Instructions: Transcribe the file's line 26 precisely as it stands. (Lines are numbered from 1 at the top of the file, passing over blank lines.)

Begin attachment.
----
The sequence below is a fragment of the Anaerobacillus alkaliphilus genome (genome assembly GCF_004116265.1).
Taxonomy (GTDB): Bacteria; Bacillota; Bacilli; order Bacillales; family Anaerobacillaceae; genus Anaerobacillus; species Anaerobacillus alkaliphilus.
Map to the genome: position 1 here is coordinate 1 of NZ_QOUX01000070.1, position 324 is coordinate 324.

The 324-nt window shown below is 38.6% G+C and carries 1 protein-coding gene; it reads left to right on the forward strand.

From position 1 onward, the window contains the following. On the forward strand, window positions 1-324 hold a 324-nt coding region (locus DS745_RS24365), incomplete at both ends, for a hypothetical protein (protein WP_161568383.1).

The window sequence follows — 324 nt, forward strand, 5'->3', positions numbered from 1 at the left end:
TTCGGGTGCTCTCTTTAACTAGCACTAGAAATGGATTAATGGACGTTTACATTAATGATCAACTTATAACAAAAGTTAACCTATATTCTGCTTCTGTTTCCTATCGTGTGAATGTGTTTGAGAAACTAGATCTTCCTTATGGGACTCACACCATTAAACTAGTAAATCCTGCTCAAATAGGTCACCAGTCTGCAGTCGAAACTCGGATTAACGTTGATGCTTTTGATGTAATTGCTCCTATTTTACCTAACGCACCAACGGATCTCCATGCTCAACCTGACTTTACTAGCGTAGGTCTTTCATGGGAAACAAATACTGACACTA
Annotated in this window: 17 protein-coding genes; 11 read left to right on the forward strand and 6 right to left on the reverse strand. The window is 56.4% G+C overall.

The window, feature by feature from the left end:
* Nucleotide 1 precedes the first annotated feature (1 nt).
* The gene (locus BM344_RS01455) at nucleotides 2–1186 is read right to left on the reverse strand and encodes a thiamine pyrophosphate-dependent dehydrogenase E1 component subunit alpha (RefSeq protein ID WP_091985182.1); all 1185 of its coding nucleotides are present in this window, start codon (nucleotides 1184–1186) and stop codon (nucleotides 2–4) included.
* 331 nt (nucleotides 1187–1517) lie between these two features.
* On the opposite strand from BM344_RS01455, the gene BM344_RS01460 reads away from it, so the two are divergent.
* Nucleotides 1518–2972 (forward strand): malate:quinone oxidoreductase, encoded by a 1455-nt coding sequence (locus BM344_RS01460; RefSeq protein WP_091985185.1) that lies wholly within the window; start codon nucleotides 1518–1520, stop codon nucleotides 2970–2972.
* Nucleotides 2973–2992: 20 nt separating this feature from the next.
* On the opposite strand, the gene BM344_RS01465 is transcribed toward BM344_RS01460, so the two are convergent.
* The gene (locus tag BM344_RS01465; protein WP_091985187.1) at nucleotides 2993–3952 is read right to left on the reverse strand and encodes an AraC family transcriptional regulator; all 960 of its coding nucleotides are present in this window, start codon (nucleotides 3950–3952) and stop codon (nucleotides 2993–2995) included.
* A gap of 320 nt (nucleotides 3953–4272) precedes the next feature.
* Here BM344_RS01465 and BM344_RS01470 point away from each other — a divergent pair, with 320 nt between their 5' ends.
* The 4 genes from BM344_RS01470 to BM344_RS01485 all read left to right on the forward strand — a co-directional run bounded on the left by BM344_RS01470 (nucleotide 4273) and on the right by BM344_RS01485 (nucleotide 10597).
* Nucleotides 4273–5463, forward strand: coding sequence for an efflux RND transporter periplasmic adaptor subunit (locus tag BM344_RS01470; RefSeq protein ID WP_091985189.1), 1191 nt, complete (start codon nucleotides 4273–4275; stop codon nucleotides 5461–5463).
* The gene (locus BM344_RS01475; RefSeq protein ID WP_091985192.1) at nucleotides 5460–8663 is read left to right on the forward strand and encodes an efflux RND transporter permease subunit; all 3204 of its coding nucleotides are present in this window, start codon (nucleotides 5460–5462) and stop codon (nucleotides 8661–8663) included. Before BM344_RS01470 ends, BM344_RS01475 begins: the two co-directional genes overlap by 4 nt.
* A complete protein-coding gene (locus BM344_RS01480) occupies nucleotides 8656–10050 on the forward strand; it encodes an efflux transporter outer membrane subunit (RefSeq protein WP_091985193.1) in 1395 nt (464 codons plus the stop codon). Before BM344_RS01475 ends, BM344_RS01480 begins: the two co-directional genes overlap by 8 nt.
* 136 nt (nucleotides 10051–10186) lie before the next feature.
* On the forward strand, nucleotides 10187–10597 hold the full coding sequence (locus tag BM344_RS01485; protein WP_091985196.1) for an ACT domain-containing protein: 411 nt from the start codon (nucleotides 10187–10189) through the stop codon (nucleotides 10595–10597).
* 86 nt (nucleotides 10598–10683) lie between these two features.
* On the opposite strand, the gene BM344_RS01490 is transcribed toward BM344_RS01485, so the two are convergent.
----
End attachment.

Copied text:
* 86 nt (nucleotides 10598–10683) lie between these two features.